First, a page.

The other day I received my Farm Fresh to You CSA box, and there were these beautiful peaches in the box that were, sadly, not ready to eat. Since I live with a pre-teen boy who is almost my height, and a grown US Marine, I decided the only way I would have a chance of eating the peach on my terms was to hide it-- so that's exactly what I did.
I hid it in my refrigerator produce drawer under the Brussel sprouts for safekeeping. Every day or so I was checking its softness, and after 1 week, while the hubs was at work and the kiddo at school, I remembered that my perfectly colored and ripened peach was probably ready for consumption.
I pulled out the vibrant orange-reddish peach and set the stage with complete quiet and total focus on my eating experience. I bit into the peach. It was juicy but not the too messy kind of juicy, a little tart with a little sweet. DELICIOUS! Each bite I took notice of the freshness and how I wanted this experience to last forever and yet, my focus quickly shifted.
My thoughts of the phenomenal peach were overtaken with thoughts of my next perfect moment, my next fix to consume something equally delicious. How can I prolong this experience? I thought. Then, it hit me!
I am already so busy thinking about replicating this experience that I am no longer indulging in this experience. How can that be? Why I am not experiencing something I was so deeply and profoundly in tune to just seconds ago? Good question, right? I think so too! Unfortunately, I don't have a complete, scientific or even reasonable explanation with which to educate you, but I will tell you what I did:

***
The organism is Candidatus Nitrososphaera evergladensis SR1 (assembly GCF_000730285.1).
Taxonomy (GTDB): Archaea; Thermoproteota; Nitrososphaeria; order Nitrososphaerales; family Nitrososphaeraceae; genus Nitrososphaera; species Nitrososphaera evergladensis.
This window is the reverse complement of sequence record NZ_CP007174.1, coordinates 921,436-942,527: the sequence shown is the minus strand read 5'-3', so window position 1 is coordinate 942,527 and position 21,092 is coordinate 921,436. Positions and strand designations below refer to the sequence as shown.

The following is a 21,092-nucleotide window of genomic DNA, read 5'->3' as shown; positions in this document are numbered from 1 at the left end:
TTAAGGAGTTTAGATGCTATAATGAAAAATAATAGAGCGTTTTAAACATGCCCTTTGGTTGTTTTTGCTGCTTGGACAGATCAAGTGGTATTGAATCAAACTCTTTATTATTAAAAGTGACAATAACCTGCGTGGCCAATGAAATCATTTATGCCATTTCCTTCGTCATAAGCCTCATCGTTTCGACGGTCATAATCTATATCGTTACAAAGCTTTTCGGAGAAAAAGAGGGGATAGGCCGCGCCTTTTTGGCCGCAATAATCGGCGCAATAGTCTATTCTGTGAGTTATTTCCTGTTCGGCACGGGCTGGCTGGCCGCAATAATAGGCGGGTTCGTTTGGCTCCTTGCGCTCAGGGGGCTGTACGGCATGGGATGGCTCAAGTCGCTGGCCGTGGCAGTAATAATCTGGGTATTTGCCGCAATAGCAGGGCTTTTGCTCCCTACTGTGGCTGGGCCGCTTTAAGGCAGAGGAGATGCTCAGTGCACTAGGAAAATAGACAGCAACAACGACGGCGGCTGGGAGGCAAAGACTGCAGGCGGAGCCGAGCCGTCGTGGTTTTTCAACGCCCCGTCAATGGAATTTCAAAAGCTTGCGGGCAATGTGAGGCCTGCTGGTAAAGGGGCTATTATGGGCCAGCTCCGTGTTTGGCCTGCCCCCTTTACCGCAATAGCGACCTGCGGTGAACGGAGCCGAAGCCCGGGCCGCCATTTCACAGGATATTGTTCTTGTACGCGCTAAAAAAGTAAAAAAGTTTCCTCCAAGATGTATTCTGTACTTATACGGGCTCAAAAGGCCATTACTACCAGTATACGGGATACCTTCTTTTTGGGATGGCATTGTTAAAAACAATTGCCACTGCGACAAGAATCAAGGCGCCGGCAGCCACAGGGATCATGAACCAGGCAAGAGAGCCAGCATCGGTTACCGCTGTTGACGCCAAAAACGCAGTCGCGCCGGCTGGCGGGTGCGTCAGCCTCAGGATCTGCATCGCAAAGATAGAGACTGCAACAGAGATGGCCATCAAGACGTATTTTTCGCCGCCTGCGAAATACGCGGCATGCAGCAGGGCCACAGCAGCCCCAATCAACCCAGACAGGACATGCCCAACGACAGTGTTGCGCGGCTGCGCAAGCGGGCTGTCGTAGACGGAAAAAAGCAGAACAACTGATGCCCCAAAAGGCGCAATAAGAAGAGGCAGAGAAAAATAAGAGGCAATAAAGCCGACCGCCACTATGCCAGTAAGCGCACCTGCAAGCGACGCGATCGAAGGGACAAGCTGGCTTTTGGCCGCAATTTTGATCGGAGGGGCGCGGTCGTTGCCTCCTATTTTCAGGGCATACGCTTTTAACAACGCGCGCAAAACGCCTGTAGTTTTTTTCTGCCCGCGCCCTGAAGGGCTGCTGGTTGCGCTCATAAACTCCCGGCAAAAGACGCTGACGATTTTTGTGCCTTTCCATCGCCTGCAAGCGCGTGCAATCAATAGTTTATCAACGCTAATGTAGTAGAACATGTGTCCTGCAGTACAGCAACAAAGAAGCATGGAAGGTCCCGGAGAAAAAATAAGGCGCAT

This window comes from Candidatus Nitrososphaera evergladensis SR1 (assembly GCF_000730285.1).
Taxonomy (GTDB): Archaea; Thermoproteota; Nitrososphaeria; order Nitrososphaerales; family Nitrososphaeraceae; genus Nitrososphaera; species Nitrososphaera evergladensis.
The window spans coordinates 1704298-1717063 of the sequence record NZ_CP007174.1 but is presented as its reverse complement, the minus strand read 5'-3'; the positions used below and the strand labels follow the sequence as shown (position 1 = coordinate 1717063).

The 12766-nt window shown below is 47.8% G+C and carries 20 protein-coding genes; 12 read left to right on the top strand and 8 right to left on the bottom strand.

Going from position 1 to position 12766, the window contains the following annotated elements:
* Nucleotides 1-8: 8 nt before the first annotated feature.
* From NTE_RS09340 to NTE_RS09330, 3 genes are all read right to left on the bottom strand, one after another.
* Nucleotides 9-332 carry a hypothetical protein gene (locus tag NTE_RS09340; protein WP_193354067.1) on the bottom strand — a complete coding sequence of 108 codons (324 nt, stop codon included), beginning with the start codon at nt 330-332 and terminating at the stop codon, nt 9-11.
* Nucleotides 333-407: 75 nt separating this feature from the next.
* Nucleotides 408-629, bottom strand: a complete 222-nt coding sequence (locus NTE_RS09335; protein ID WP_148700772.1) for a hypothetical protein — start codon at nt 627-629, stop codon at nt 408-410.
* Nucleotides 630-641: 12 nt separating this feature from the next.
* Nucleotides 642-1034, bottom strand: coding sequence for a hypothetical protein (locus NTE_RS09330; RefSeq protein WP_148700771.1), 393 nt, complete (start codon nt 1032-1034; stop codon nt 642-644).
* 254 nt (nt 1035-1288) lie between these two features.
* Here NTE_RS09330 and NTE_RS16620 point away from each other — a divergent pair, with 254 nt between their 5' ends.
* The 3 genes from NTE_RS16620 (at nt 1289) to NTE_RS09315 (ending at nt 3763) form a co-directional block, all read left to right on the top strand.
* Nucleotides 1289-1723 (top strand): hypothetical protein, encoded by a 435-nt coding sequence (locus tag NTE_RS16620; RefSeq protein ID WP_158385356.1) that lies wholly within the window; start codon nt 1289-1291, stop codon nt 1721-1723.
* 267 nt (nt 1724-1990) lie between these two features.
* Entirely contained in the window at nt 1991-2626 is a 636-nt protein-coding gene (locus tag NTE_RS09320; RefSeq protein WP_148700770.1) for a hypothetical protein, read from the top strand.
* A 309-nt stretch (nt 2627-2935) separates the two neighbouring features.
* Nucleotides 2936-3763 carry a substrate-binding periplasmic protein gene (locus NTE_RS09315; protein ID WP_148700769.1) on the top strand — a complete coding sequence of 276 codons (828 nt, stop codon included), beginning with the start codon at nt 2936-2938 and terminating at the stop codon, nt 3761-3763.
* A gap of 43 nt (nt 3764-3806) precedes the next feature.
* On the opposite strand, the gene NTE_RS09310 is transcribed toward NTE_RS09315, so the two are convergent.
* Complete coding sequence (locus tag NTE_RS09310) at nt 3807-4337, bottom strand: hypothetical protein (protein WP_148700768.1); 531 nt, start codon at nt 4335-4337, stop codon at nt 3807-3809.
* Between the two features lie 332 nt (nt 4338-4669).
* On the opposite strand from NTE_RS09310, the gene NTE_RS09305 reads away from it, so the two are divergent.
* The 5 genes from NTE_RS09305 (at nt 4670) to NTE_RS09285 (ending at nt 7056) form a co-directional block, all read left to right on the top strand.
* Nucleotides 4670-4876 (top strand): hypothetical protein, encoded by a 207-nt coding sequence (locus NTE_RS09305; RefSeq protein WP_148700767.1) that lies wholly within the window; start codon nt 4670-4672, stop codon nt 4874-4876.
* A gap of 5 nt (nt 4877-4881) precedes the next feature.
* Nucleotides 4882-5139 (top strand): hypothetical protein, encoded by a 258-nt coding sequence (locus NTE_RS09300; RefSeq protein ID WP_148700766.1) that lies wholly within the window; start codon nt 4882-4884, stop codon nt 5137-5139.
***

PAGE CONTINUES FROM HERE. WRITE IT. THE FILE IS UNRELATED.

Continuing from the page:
ü I refocused my mind to the moment
ü I gave myself permission to eat more after I enjoyed the peach, but first I had to fully experience the moment and the delicious food
ü I refocused my mind to the moment
ü I thought about tasting notes as if I was tasting it for the first time or tasting a fine wine
ü I refocused my mind to the moment (because now I was thinking about wine pairings)
ü I came to the conclusion that I didn't want any other food in my mouth at that moment because then I wouldn't have the lingering taste of a perfectly balanced and fresh peach
It's amazing how helpful I have found giving myself permission. This time it allowed me to operate under the "there is enough" mentality rather than the scarcity mentality (like what happens when hiding a peach in my fridge). When I felt there was enough, it allowed me to appreciate what I was eating and the experience of eating, which led to a feeling of satisfaction and contentment I rarely indulge, which then led me to the conclusion that I didn't want something else so the peach taste could linger.
Please know that this awareness came after a couple of months of bringing awareness to what and how I eat. It has come at a time when I am rebelling against my "normal" eating routine and trying to redefine "normal". It came because I had already set the stage to enjoy the peach by not having other distractions. If I was eating this peach in my car running between clients, I would have never had this experience of awareness. Eating with awareness is a process for me. It is not something that comes naturally, but I believe every moment like the one with this peach, or the reflection of how my body felt after I ate a full bag of popcorn and box of movie candy is part of the process and the journey to be a little better and a little healthier by making healthier decisions more often (on average) in the future.
By LJ Eastmead